3. Participants can multi-task (i.e., answer their email) and may miss a lot of what you have to say. They can be easily distracted by work, family, pets, etc – the details of their daily lives are all around them
4. Your use of visual aids may be limited, such as drawing pictures or diagrams on a whiteboard. Although this can be improved by doing a webinar instead of a teleclass.
5. Technology glitches can be fatal. I’ve never been on a teleclass where we didn’t have to spend at least a few minutes making sure everything was working and all the students could hear. This is boring, to say the least.
Eleven pros to five cons. I guess you can tell that I am a proponent of giving teleclasses. However, you may be wondering why I’m qualified to discuss them. After all, I’m a writer, and although I’ve presented numerous workshops, series classes, and speeches on writing, I am not a teleclass expert, or a marketing guru.
This article is meant only to share my experiences and results from leading teleclasses. I learned how to give good teleclass through www.teleclassinternational.com. Their Professional Teleleader Training was outstanding and gave me the courage to think that I could handle this new medium. (By the way, this is not a sales pitch – I’m not an affiliate or partner of TeleclassInternational.)
The first teleclass I gave was on “How to Work with a Ghostwriter,” sponsored by an article marketing service. Even though I’d taken the teleleader training and was an experienced teacher/facilitator, I was a little nervous. I wrote out a script, practiced it to make sure it didn’t run over the time limit, and left time for questions at the end. I tried to make it as personal as I could, so that my personality came through as well as giving informative content.
There were 200+ people signed up and on the call (who knew so many people wanted to hear from a ghost?) But speaking to that dead air, after teaching for years in classroom settings, was weird. I felt like a comedian must feel when he tells a joke and nobody laughs. I couldn’t tell if they liked me. No head nodding in recognition, no smiles at my bon mots, no frowns or puzzled looks if I was unclear, no shuffling feet or glazed eyes if I was boring, no frenzied scribbling of my helpful hints. No nothing. By the end of the hour I was sweating (good thing they couldn’t see me!) and was sure they had all hung up. Then we un-muted everyone so they could ask questions, and the questions started to pour in. Good, intelligent questions. They had been listening!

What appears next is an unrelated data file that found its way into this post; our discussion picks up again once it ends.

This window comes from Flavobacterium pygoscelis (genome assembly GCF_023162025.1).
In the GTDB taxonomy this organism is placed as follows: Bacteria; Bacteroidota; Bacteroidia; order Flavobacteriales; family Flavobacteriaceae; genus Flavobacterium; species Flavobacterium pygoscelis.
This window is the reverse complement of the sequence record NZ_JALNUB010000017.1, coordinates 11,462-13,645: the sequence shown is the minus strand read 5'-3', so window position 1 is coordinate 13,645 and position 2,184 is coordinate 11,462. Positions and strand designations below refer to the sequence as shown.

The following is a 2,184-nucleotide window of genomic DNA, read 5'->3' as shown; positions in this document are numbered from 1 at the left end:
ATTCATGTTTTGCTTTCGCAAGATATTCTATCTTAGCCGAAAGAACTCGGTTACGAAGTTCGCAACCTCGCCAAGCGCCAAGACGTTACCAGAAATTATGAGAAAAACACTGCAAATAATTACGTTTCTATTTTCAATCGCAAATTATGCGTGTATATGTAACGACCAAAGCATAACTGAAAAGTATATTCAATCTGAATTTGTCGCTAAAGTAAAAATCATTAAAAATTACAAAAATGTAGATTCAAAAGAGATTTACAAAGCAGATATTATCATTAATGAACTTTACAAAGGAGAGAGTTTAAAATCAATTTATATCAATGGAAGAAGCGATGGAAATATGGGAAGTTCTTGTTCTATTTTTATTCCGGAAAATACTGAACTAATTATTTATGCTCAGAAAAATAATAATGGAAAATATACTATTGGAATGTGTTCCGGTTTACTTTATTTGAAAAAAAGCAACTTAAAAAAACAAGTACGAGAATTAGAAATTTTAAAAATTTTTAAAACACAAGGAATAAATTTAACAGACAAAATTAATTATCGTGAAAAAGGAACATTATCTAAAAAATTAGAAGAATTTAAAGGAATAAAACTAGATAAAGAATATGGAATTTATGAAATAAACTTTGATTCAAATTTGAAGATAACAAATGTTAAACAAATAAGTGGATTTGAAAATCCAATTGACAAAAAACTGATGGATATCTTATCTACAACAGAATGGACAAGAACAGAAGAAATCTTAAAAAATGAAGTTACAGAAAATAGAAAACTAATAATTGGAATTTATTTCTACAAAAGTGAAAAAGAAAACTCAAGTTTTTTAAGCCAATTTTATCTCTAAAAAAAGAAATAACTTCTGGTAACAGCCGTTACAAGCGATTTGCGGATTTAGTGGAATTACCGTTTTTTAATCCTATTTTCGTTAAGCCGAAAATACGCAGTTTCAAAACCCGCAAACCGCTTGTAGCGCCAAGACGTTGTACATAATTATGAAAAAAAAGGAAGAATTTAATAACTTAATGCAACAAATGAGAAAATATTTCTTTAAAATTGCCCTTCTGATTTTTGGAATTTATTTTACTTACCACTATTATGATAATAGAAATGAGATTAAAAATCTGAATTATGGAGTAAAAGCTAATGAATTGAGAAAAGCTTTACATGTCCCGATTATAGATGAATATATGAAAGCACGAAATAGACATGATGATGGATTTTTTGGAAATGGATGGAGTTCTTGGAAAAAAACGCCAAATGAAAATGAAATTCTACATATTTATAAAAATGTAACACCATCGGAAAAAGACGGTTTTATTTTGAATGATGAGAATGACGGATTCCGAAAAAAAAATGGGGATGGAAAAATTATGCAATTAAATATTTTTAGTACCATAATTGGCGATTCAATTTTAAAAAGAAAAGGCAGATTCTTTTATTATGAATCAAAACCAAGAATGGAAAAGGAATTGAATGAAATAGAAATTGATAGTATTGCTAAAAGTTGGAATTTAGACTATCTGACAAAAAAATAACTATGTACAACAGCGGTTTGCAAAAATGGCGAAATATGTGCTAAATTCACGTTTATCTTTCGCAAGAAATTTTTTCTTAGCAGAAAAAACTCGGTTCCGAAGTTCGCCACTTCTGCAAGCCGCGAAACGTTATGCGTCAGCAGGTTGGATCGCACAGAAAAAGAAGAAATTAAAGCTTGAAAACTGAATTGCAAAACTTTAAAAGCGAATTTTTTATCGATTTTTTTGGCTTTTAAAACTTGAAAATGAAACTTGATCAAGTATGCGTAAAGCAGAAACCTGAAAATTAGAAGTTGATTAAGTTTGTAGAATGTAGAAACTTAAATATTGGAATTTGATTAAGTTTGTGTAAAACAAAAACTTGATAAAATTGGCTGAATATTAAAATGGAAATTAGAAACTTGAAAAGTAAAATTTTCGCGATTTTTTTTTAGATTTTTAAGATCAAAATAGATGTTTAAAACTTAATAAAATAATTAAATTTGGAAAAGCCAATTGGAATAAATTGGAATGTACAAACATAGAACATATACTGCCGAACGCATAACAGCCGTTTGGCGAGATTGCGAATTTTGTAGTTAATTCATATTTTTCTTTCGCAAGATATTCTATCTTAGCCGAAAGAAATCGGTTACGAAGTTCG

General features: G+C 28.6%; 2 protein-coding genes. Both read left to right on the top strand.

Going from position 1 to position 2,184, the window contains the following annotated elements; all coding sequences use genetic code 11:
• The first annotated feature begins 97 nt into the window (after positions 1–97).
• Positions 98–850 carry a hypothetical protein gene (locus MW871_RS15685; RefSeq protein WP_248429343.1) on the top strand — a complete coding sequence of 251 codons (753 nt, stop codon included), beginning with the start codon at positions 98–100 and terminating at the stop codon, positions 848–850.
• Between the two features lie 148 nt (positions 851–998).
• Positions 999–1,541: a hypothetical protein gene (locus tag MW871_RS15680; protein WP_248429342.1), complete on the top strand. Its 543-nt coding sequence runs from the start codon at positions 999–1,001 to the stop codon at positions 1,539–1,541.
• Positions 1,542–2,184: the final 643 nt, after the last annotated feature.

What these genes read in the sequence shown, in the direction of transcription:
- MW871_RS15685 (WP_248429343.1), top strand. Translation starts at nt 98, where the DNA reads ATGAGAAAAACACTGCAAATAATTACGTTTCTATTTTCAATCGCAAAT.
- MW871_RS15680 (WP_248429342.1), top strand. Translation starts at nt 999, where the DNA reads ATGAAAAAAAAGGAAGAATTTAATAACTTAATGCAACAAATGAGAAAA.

I sent a follow-up to all the attendees, thanking them for showing up. And I got responses. People asked more questions. People signed up for my e-newsletter. People went on Amazon and bought my books. Best of all, I got new ghostwriting clients.
Since then (two years ago now) I’ve given many teleclasses. Besides “How to Work with a Ghostwriter,” I’ve talked on “How to Wow Your Readers”, “Mining Your Raw Materials”, “How to Beat Writers Block”, and my newest teleclass called “Writing with Historical Authenticity”. Teleclasses have become one of my primary marketing tools. They have not failed yet to bring me excellent results. Perhaps the same would be true for you.
Learn more about the author, Kim Pearson.
Comment on this article
Posted by Kim Pearson, Issaquah, Washington |
Apr 03, 2008
Posted by Jen Vondenbrink, Foxboro, Massachusetts |
Apr 03, 2008
This was a wonderful article about teleclasses. It is a medium I wanted to explore for my own business. Thank you for sharing your personal experience. As an experienced facilitator both in live classrooms and conference calls, I too would think it wierd when there was dead silence while I was talking. I appreciate your honesty.
Posted by Howard Howell, Seattle, Washington |
Apr 03, 2008
Kim... Thank you for sharing. Very good information on a timely subject to me. I hope to meet you soon to learn more from you. ...Howard
Posted by Pamela Ziemann, Bellevue, Washington |
May 02, 2008
Thanks for the article Kim. I appreciate your useful tips and engaging writing style. I'd like to hear more about your Writing With Historical Authenticity class.
Posted by Leslie Irish Evans, Sammamish, Washington |
Nov 18, 2008
Really helpful, Kim, and quite timely for me. Teleclasses and webinars are on my immediate "to do" list, so this article really hit the spot. Thanks!